Saturday, September 13, 2008

Energy News: Nuclear Stands Tough, More

Hurricane Ike has interfered with gasoline supplies, and other forms of energy delivery, but Ike failed to stop the Texas STP nuclear plant.
The South Texas Project nuclear power plant, located about 60-miles southwest of Galveston, Texas, said on Saturday it continued to run at full power throughout Hurricane Ike.

The South Texas Project power station has two nuclear reactors that can produce a combined 2,560 megawatts of electricity.

"The South Texas Project (STP) nuclear power plant continued to operate safely and reliably throughout Hurricane Ike, as the storm made landfall near Galveston and moved inland this morning. Both units remain at full power," the company said in a press release. _Source
Nuclear power is expected to grow in use globally. Emerging countries such as Brazil and China have particularly ambitious plans for nuclear power.

Some firms are planning to generate electricity and produce biofuels from hazardous waste. More power to them, and us.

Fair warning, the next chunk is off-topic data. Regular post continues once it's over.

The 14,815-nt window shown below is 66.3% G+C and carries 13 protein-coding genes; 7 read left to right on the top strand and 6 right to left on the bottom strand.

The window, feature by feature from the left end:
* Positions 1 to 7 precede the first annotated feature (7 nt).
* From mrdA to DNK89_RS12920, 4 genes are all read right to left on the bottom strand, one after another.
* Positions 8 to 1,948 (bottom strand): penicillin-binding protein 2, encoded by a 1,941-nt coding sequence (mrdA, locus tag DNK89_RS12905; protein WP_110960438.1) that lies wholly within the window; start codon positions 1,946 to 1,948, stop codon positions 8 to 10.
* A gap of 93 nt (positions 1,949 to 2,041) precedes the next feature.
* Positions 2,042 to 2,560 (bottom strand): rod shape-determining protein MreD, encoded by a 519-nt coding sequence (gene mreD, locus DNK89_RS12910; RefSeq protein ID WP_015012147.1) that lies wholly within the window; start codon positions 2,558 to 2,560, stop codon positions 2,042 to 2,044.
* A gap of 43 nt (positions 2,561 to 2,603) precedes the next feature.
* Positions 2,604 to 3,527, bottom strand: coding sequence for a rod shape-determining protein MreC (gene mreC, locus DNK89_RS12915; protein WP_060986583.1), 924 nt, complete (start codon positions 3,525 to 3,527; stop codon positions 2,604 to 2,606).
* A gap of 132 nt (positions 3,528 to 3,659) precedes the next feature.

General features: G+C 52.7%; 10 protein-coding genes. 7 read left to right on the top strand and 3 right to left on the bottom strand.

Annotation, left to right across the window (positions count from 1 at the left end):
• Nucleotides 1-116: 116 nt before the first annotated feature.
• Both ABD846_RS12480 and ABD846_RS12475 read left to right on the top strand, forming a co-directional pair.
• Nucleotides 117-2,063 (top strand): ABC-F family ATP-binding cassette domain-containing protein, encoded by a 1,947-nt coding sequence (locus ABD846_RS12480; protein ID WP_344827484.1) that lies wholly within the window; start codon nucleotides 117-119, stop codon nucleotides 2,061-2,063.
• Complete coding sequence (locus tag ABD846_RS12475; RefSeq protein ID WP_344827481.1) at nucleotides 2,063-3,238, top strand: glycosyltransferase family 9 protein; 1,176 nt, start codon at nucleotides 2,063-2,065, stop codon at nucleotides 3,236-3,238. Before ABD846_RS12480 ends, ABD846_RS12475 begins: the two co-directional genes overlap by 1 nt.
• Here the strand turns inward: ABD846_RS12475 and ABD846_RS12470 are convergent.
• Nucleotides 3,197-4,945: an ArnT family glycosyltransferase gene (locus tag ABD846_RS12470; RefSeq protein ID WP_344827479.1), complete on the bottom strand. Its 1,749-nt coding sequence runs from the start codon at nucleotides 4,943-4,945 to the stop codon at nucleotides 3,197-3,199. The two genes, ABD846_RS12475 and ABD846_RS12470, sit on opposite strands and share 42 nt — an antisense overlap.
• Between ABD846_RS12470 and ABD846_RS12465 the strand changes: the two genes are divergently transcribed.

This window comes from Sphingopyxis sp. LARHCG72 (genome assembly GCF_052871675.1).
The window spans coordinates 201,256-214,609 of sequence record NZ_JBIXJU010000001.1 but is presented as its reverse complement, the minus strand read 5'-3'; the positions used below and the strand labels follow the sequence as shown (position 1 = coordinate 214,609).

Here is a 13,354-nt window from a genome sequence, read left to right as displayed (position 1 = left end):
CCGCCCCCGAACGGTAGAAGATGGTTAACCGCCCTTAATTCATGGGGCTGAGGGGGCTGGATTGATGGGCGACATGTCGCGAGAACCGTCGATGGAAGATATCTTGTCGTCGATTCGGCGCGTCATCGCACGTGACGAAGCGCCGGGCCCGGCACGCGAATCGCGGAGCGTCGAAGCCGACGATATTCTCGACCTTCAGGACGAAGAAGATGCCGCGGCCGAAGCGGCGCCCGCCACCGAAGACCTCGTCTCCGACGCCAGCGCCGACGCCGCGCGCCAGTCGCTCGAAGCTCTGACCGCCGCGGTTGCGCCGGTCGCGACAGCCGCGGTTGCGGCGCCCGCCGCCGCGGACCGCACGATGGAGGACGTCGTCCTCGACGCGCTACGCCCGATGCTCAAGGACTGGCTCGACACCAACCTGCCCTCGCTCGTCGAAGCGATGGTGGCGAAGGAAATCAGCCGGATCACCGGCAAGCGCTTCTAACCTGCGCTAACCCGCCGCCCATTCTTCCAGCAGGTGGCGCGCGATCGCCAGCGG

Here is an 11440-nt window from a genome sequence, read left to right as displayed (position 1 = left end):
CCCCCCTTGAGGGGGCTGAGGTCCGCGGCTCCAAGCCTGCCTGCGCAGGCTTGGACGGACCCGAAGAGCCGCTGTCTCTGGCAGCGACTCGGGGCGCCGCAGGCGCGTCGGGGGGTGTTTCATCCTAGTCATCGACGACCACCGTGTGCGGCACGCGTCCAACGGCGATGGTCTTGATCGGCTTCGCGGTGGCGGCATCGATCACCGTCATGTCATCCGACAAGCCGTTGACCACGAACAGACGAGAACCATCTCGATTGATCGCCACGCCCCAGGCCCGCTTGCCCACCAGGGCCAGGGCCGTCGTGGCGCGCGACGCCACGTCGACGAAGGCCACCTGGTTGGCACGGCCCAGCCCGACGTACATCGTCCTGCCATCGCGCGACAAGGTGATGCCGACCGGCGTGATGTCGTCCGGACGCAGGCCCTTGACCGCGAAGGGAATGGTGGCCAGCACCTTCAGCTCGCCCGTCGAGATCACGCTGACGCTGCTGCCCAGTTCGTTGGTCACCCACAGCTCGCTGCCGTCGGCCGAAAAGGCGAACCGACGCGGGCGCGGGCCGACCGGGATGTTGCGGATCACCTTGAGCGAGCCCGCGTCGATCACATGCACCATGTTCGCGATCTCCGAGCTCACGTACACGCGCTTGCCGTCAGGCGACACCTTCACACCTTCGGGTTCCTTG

Algae biofuels continue to be developed across the US, including Florida. Smaller countries that are traditional leaders in the seaweed industry, such as Japan, Ireland, and New Zealand, are also hot on the trail for algal biofuels.

The Earth is not suffering from a shortage of energy supplies, or potential energy supplies. The shortage is one of imagination and applied intelligence, as well as a shortage of skilled manpower. The deficit is a deficit of educational practises, and a deficit of responsible political leaders--particularly in the US Congress for the past two years.



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